The mental condition of the accused at the time of committing the offense is a relevant fact in the Indian Evidence Act. The onus of proving the mental condition of the accused at the time of committing the offense is on the accused but that particular burden of proof is not so heavy in comparison to that of the prosecution. If the accused can create a reasonable doubt, then the benefit of doubt would be given to the accused. If the accused establishes before the court that due to postpartum disorder she was not able to understand the nature of act at the time of committing the offense, then benefit of doubt would be given to the accused.

On the other hand, we cannot ignore the fact that the accused may use this particular ground to kill systematically the child of a particular sex.

In urban area, due to medical technology advancement, female infanticide took the form of female feticide. In urban area with the help of medical report, we may establish the medical condition of the accused at the time of committing the offense.

In rural area still in most part of India, the practice of female feticide is followed. However, it would be very difficult to establish this particular mental condition of the accused at the time of committing the offense in the rural area, where such cases are reported rarely by the family members.

In the present scenario, a female who has committed infanticide has to stand trial for homicide and if proven insane under section 84 Indian Penal Code (which is rarely so) she may be acquitted. However, recognition of PND as a cause of infanticide or reason behind it is still not accepted by the law. In Indian scenario where infanticide has occurred as a result of PND, the female has to plead diminished responsibility. Considering this, the following factors act as a hindrance to plead for diminished responsibility.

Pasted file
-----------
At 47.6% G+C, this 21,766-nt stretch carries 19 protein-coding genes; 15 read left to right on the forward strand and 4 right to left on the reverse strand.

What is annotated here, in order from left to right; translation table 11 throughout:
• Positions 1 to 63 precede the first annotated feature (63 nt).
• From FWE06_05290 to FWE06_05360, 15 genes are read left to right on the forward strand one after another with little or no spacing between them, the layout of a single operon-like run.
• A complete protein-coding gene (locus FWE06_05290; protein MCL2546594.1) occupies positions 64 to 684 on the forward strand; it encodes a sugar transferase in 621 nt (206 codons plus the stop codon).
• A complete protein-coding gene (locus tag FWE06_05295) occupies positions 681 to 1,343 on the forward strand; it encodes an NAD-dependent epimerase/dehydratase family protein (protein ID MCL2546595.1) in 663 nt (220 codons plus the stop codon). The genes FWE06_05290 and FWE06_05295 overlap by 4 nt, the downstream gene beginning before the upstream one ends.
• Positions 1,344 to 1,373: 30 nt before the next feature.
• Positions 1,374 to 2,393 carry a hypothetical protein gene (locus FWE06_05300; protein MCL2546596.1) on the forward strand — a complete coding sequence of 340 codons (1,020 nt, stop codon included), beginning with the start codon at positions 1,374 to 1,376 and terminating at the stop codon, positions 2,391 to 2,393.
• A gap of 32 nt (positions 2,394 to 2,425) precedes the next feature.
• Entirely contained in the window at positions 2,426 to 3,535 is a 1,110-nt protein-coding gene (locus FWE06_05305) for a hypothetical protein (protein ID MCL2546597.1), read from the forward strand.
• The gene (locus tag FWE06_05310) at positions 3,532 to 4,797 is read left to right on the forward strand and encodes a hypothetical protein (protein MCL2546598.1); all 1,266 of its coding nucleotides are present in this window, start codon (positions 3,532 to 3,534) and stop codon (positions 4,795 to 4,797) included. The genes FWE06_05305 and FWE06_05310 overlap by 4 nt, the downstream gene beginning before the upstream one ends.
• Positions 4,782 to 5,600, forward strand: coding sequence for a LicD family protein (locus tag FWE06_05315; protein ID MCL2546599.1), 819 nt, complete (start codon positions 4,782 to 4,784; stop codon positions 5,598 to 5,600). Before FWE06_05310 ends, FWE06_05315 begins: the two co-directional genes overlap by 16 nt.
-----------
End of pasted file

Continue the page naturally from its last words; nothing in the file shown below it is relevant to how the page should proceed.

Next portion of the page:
1. Ignorant and uneducated females
  2. Poverty
  3. Poor access to lawyer and lack of awareness
  4. Usually, the females are young mother and would be unable to successfully plead diminished responsibility.


Indian law presumes every major person to be sane unless contrary is proved and the burden of proof is on the defense to prove that unsoundness of mind existed at the time of committing the offense.

There is no reference to lack of control, irresistible impulse, diminished responsibility, infanticide, etc.

If infanticide law is passed:

  • Burden of proof on prosecution. In case where infanticide is claimed for an offense the burden of proof would be on the prosecution to disprove a claim of infanticide beyond reasonable doubt
  • Punishment will include life imprisonment. However, in practice, noncustodial sentence is usually the outcome. This will however open the subject to treatment or hospitalization.[32]



  Conclusion Top


PPD exists in a significant number of women worldwide. In India, more stress factors exist for a larger proportion of the population, and hence, the prevalence is likely to be high. There is also lack of facility of psychiatric assessment in antenatal period. In the event of an infanticide, we should have awareness about it and its magnitude to prevent punishment for an act which on the contrary requires rehabilitation and treatment.

Ideally, we should be able to provide antenatal psychiatric screening to all women, identify those likely to have PND and offer counseling as to how to handle the postnatal period. In the extreme situation of occurrence of infanticide, we would be able to better differentiate a malicious act from an act of Infanticide, with records of clinical evidence of antenatal period and postnatal medical assessment by panel of experts.

Financial support and sponsorship

Nil.

Conflicts of interest

There are no conflicts of interest.